Talk:Agnosticism

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Timothy McVeigh?

Surely we can agree that having a murderer as the single only example of a famous agnostic is uneccessarily perjorative?

If I could add to the page I would add some decent people who were agnostics. DenaChem 16:39, 17 May 2010 (EDT)


Agnostics differ from regular atheists in that they do not deny God's existence

I hesitate to get involved in theological debate here; still less to make changes without agreement, but I should like to suggest that the word 'regular' be deleted from the above sentence. As written it suggests that Agnostics are not 'regular' atheists - ie, that they are some sort of (irregular) atheist. As an agnostic (type 2) myself I'd say that is not the case. The rest of the article makes it quite clear. Agnostics are not atheists, regular or otherwise. Alba 18:13, 23 May 2007 (EDT)

"God's"

"Agnosticism is the belief that God's existence or non existence is unknowable."

Isn't agnosticism the belief that a God's existence is unknowable? This article, in my opinion, sounds like it's saying agnosticism is the belief that solely the existence of the Christian God is unknowable.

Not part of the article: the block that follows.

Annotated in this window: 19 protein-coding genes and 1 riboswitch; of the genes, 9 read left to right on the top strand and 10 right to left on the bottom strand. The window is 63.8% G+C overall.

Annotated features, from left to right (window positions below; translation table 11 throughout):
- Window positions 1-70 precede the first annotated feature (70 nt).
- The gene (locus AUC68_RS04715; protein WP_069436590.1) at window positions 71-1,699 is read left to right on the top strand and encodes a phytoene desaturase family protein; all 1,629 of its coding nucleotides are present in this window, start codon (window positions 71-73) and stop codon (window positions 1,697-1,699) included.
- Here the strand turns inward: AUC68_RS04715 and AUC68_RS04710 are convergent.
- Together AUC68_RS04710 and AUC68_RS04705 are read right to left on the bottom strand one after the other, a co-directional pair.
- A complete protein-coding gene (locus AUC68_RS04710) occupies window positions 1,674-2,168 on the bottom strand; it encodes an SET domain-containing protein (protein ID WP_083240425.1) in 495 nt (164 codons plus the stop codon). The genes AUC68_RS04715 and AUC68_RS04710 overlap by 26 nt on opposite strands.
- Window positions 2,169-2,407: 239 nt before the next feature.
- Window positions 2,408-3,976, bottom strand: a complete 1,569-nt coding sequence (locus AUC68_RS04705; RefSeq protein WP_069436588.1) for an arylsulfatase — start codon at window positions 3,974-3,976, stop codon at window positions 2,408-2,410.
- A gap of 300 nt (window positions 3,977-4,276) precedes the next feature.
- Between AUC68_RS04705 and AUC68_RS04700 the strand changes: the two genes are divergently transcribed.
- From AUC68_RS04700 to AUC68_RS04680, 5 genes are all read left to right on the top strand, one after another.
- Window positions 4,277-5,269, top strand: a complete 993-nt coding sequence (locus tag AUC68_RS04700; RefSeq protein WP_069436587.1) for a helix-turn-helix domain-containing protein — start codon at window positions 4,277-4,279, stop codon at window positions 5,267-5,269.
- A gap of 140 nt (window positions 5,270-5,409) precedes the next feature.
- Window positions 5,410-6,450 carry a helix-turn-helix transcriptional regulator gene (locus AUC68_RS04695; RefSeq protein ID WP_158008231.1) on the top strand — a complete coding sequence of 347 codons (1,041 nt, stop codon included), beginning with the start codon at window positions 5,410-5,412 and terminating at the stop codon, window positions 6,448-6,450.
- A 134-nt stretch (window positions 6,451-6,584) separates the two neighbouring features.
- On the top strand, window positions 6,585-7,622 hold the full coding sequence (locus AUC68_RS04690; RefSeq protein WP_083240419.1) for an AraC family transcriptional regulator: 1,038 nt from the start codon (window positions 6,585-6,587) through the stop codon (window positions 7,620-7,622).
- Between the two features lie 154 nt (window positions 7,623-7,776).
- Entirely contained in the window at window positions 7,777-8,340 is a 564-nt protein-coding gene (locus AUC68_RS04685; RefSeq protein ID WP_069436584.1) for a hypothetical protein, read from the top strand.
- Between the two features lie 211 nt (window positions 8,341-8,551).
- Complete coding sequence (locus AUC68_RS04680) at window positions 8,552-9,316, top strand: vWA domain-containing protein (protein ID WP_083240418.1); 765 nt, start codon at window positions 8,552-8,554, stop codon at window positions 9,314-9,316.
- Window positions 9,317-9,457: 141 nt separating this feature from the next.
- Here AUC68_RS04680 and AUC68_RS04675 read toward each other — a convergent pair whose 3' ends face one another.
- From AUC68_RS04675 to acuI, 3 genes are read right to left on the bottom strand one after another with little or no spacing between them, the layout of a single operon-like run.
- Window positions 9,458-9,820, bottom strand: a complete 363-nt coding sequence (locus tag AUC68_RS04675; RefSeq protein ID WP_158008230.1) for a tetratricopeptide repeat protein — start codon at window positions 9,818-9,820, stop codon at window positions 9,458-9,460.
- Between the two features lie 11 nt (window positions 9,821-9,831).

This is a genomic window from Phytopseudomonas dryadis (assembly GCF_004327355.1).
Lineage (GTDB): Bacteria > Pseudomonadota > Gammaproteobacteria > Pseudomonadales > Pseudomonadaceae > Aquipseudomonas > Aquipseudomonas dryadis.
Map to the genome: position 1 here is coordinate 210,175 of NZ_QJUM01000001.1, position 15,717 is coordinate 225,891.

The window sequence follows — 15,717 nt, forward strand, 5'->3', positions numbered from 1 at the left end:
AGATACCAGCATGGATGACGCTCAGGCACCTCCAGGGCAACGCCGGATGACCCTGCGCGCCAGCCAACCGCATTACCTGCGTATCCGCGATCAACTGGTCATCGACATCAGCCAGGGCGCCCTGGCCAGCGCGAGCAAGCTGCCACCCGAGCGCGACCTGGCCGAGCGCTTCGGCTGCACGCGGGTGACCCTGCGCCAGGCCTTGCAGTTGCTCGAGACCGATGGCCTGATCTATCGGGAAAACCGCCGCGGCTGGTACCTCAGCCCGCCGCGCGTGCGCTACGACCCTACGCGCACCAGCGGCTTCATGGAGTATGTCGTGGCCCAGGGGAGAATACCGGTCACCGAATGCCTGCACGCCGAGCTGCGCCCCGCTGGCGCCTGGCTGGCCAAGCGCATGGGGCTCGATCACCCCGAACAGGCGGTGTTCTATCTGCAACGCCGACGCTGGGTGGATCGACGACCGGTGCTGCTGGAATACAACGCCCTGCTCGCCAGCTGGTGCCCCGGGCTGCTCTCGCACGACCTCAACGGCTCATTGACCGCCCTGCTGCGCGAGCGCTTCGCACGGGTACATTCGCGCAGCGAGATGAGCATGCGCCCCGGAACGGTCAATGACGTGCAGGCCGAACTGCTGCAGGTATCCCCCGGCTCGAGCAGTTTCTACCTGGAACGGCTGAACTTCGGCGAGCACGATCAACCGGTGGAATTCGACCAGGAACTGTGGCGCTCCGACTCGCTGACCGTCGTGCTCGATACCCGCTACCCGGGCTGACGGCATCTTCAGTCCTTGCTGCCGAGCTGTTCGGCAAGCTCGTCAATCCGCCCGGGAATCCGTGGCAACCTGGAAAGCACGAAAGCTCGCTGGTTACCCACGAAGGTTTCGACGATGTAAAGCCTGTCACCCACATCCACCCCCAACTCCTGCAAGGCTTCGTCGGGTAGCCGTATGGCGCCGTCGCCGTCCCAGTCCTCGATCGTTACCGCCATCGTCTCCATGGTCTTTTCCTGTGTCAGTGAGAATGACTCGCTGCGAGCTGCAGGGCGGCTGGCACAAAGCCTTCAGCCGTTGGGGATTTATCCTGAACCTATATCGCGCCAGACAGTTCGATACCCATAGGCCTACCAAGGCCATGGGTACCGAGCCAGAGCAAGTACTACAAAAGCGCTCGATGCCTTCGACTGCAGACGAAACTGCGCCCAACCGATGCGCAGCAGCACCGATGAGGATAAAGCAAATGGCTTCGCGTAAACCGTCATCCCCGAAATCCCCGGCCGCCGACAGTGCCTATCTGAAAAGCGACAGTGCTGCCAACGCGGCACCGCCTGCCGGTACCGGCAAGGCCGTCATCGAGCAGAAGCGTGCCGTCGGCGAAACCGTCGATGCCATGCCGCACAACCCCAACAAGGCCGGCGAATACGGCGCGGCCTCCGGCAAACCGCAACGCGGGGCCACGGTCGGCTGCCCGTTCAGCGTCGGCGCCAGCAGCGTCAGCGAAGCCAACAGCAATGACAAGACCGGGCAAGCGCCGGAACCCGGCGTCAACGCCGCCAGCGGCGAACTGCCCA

Could the "God's" be changed to "the existence of a diety" or something like that? --Funnny 21:49, 9 July 2007 (EDT)

God, with a capital 'G', refers to the real God. Christians aren't the only ones who write the name of God that way. It differs from, say, a belief that the 'golden calf' (a god) isn't knowable. Learn together 01:58, 15 July 2007 (EDT)
That is the normal way for monotheistic religions, but there is no specific singular deity for polytheistic religions. God should be changed to "god or god's" because this would incorporate religion as a whole and not divide it into the one type. Jjjones 21:41, 29 January 2008(EDT)

I think they were referring to any higher power. —The preceding unsigned comment was added by Mjac1103 (talk)


Why is this page locked??? Would like to add: "

See Also

Etcetera..." Acronym

The charity subject

Agnostics in the United States give significantly less to charity than theists.

This can't be verified. There are lots of agnostics and atheists who donate to charity because its the right thing to do. I think this line is judgemental, presumptuous. and should be removed. JSJames 7:23pm 22 September 2008

It "can't" be verified? Why not? And did you look at the linked article to see that it is verified? Philip J. Rayment 10:36, 22 September 2008 (EDT)

I should stop editing.

Because my edits will inevitably be reverted. Does nobody understand that an atheist is not an agnostic? It even says so in the article.I want to make constructive edits but I am thwarted every time.--JZim 16:34, 22 November 2008 (EST)

I am interested in the distinction between agnostic and atheist. And as a senior admin, I can protect you from being thwarted on this. Shall we work together? --Ed Poor Talk 16:35, 22 November 2008 (EST)
Actually he objects because the title of the linked article is atheism and whatever, however, I encourage everyone to read the first line of that article where clearly states it is about both atheists and agnostics. HenryS 16:41, 22 November 2008 (EST)